Work started on impact study for back-loading - Commission
The European Commission said it is already working on the impact assessment necessary for the implementation of back-loading.
Under an amendment passed by the European Parliament in July, back-loading can be implemented only after an assessment shows no significant impact on sectors particularly exposed to carbon leakage – the risk of losing business to countries with milder emissions legislation. The amendment also states the measure – meant to support carbon prices in the short term by delaying some of the scheduled auction supply – can be implemented only once in phase III of the EU emissions trading system (ETS).
“The impact assessment is being produced,” a spokesman for the European Commission’s Directorate-General for Climate Action said on Monday. A date has not been set for its completion. The assessment is being produced by the Commission and has not been outsourced – the usual procedure for such studies, the spokesman added.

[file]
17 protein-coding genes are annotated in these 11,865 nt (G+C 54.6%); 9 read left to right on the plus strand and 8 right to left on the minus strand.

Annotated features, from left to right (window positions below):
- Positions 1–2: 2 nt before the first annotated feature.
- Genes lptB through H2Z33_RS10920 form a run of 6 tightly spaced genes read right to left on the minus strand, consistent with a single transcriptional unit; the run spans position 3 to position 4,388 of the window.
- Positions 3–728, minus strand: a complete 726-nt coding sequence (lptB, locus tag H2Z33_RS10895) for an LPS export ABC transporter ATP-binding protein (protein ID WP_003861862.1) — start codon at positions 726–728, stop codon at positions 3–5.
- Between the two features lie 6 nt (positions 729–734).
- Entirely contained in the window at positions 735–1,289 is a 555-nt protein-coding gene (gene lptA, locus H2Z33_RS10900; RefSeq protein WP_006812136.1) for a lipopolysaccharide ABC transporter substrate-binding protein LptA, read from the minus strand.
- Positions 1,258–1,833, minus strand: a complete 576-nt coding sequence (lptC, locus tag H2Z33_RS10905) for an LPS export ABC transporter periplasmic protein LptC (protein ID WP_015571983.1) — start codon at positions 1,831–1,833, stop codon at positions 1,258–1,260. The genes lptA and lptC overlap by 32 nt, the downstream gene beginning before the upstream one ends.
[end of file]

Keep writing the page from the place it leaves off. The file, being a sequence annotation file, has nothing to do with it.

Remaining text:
Companies from over 150 European manufacturing sectors are currently considered at risk of relocating outside the bloc because of costs stemming from the EU ETS, and this status entitles them to receive a larger amount of free EUAs. The Commission is working on a new carbon leakage list for 2015-2019 to replace the current 2013-2014 one.
Back-loading can still become law before the end of the year, if the approval process proceeds smoothly. Last week EU countries gave the Lithuanian EU Presidency the mandate to start informal trilogue negotiations with the European Parliament and Commission. Any agreement from the talks has to be voted on by the European Parliament’s environment committee, and a plenary session of the EU’s elected house. The European Council also needs to back the deal.
At that point the Climate Change Committee would change the EU allowances auction calendar detailing when and which volumes will be withheld. This is when the assessment will likely be necessary. Silvia Molteni
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